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How to tweak audio files

Clarinettists may have varying reasons to alter an audio file for their own use.  If you would like to practice a work at a slightly slower tempo, or if you need to change the pitch, these can be accomplished easily with free software.  

If the audio file is in the form of a CD, you will need to "rip" it to a computer (if your computer doesn't have a CD drive, try a local library's computer, or they are otherwise easily purchasable on eBay for under $15).  Please note that copying a CD into a digital file is only authorized under certain conditions which depend on your country.

There are plenty of apps for mobile phones/tablets which can accomplish pitch and tempo alternations, but they vary in quality, features, and price (the Amazing Slow Downer is an excellent paid app, available for both Apple and Android).  If you want one free solution that will cover it all, CAMco recommends Audacity, a completely free, open-source audio software that can tweak audio in seconds on a computer (for Mac, PC, or Linux users).  After installing and opening the software, simply follow the steps below.  


Some countries establish a higher tuning pitch for "A," like 443 Hz (as opposed to the the USA standard of A=440 Hz).  Fortunately, it is very easy to adjust the pitch of an audio file to fit any tuning standard, without altering the tempo.

  1. Drag and drop an audio file into the empty work area
  2. From the top toolbar, select "Effect" > "Change Pitch..."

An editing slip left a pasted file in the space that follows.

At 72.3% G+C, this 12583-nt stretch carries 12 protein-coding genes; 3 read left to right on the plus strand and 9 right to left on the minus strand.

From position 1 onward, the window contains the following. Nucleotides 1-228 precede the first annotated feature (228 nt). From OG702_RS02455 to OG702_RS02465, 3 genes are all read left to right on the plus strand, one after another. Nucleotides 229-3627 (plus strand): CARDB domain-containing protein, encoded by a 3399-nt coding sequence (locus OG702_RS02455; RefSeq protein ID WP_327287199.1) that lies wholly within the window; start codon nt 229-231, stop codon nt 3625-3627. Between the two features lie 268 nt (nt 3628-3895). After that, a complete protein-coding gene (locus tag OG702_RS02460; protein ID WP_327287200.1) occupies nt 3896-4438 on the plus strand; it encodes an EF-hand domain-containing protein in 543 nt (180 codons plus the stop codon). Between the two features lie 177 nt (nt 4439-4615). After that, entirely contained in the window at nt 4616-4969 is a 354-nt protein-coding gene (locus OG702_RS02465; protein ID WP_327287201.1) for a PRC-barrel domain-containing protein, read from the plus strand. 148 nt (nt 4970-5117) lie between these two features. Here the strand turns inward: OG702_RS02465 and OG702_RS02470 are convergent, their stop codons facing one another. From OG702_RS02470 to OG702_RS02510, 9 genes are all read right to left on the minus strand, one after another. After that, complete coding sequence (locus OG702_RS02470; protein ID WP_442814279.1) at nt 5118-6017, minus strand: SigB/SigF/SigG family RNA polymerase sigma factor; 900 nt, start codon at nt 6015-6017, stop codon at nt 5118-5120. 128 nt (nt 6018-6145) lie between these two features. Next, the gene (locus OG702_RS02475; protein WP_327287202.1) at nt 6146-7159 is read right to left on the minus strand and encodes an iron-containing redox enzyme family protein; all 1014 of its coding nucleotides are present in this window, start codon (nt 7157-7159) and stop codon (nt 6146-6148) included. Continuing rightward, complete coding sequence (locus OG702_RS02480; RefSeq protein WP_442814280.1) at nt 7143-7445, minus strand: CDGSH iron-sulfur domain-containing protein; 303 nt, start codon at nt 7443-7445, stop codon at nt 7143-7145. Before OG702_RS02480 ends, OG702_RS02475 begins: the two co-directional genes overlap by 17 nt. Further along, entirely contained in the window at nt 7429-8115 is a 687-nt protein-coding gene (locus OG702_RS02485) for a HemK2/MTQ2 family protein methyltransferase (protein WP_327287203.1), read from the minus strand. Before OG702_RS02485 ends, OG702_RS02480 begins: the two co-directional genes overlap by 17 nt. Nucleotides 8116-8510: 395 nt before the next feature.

3. Input the desired changes, and click "OK"
  4. Save the new file, and you're done!

example: To change an A=443 audio file to A=440, simply input those values in the "Frequency" section of the window.

This tool can also be used to change the key of a piece, which could be useful if you want to transpose an audio track from a different instrument (ex: violin, which is tuned a whole-step higher than the B♭ soprano clarinet).  In this case, use the "Pitch" section of the window; select the current key, and the new key.


Some audio products offer accompanying tools to control the playback speed, or are produced with a few different speed options to choose from.   If you would like to slow down a particular audio file which lacks these options, then Audacity can also provide the solution:

  1. Drag and drop an audio file into the empty work area
  2. From the top toolbar, select "Effect" > "Change Tempo..." 
  3. Input the current tempo and the newly desired tempo, and click "OK"
  4. Save the new file, and you're done!

If the product doesn't indicate the current tempo, then you can determine it with a metronome, or simply input a "dummy" current tempo value of 120, and drag the slider slightly in the desired direction.  You may also select "Preview" in this window to hear the result, and adjust the settings if needed.